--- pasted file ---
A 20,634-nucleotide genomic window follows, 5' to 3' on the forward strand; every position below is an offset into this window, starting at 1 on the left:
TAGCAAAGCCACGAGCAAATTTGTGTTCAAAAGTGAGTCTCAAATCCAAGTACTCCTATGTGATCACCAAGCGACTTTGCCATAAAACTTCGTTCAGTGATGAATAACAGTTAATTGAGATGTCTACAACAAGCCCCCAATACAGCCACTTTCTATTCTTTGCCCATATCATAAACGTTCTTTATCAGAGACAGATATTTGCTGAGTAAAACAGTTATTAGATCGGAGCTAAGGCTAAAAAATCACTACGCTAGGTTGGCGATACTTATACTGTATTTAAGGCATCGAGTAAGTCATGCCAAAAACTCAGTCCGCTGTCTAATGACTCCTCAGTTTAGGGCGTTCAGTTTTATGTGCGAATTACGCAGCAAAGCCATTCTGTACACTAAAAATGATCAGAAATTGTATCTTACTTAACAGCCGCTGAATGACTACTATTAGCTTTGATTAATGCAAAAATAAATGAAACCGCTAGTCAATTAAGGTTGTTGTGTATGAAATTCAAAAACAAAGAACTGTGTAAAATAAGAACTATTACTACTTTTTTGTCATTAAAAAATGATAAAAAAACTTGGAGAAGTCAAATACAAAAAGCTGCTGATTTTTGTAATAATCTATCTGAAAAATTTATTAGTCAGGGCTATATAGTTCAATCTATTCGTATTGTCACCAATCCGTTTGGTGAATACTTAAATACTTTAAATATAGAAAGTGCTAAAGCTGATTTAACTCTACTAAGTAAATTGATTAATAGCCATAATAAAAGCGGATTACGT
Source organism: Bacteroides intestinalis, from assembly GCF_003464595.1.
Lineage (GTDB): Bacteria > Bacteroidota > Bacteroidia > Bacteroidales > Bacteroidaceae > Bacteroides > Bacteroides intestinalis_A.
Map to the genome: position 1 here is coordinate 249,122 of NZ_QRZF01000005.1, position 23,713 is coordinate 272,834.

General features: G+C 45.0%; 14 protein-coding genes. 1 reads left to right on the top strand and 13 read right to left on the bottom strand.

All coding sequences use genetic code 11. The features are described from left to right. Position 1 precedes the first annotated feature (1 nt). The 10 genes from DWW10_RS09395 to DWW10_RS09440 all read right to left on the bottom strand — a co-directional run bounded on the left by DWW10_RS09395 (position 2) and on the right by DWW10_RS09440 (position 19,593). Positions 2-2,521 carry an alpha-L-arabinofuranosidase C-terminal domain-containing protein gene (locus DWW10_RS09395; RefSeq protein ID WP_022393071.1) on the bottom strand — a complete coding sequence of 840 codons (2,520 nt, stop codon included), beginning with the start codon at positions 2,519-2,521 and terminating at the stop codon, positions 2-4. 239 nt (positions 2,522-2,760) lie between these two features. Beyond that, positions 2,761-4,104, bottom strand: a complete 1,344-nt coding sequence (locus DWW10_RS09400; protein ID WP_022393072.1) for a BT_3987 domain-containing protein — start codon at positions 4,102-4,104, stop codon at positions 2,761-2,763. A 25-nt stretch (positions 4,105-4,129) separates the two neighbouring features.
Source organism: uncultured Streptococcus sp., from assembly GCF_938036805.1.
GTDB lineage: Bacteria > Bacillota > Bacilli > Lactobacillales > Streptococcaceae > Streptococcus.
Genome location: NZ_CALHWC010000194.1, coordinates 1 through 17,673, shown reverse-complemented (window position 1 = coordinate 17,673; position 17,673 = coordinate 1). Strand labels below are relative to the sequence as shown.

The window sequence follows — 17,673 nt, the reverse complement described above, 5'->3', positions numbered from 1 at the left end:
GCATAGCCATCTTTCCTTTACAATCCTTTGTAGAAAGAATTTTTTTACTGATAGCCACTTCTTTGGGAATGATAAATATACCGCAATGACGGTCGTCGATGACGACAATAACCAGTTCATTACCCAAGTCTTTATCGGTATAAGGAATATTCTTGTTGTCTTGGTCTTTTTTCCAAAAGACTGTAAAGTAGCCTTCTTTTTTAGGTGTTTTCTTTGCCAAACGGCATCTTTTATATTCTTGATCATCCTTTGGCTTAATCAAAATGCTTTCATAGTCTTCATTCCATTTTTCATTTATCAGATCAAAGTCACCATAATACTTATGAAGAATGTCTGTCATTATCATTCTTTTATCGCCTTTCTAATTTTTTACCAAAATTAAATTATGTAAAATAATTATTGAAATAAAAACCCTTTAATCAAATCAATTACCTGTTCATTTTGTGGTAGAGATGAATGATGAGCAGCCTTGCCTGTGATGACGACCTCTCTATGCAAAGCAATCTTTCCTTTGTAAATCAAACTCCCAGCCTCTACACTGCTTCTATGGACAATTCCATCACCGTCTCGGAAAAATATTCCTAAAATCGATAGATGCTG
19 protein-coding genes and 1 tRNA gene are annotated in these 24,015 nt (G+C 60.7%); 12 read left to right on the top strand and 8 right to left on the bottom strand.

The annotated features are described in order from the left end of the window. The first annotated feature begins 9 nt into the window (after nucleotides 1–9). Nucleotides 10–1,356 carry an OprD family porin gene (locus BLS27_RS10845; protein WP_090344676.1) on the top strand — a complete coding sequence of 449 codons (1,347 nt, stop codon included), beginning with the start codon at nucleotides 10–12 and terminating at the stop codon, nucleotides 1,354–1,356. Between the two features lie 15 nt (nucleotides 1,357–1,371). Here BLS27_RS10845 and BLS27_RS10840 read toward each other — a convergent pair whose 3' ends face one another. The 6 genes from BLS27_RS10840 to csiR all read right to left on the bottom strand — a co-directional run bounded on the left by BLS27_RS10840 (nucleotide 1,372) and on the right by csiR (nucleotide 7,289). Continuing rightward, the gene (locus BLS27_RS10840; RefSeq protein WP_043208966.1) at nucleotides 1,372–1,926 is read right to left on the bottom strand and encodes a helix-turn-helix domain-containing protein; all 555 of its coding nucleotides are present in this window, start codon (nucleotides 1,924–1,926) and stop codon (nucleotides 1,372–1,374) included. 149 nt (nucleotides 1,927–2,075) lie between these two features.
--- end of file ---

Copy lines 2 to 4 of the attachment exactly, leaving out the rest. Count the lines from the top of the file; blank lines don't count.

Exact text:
TAGCAAAGCCACGAGCAAATTTGTGTTCAAAAGTGAGTCTCAAATCCAAGTACTCCTATGTGATCACCAAGCGACTTTGCCATAAAACTTCGTTCAGTGATGAATAACAGTTAATTGAGATGTCTACAACAAGCCCCCAATACAGCCACTTTCTATTCTTTGCCCATATCATAAACGTTCTTTATCAGAGACAGATATTTGCTGAGTAAAACAGTTATTAGATCGGAGCTAAGGCTAAAAAATCACTACGCTAGGTTGGCGATACTTATACTGTATTTAAGGCATCGAGTAAGTCATGCCAAAAACTCAGTCCGCTGTCTAATGACTCCTCAGTTTAGGGCGTTCAGTTTTATGTGCGAATTACGCAGCAAAGCCATTCTGTACACTAAAAATGATCAGAAATTGTATCTTACTTAACAGCCGCTGAATGACTACTATTAGCTTTGATTAATGCAAAAATAAATGAAACCGCTAGTCAATTAAGGTTGTTGTGTATGAAATTCAAAAACAAAGAACTGTGTAAAATAAGAACTATTACTACTTTTTTGTCATTAAAAAATGATAAAAAAACTTGGAGAAGTCAAATACAAAAAGCTGCTGATTTTTGTAATAATCTATCTGAAAAATTTATTAGTCAGGGCTATATAGTTCAATCTATTCGTATTGTCACCAATCCGTTTGGTGAATACTTAAATACTTTAAATATAGAAAGTGCTAAAGCTGATTTAACTCTACTAAGTAAATTGATTAATAGCCATAATAAAAGCGGATTACGT
Source organism: Bacteroides intestinalis, from assembly GCF_003464595.1.
Lineage (GTDB): Bacteria > Bacteroidota > Bacteroidia > Bacteroidales > Bacteroidaceae > Bacteroides > Bacteroides intestinalis_A.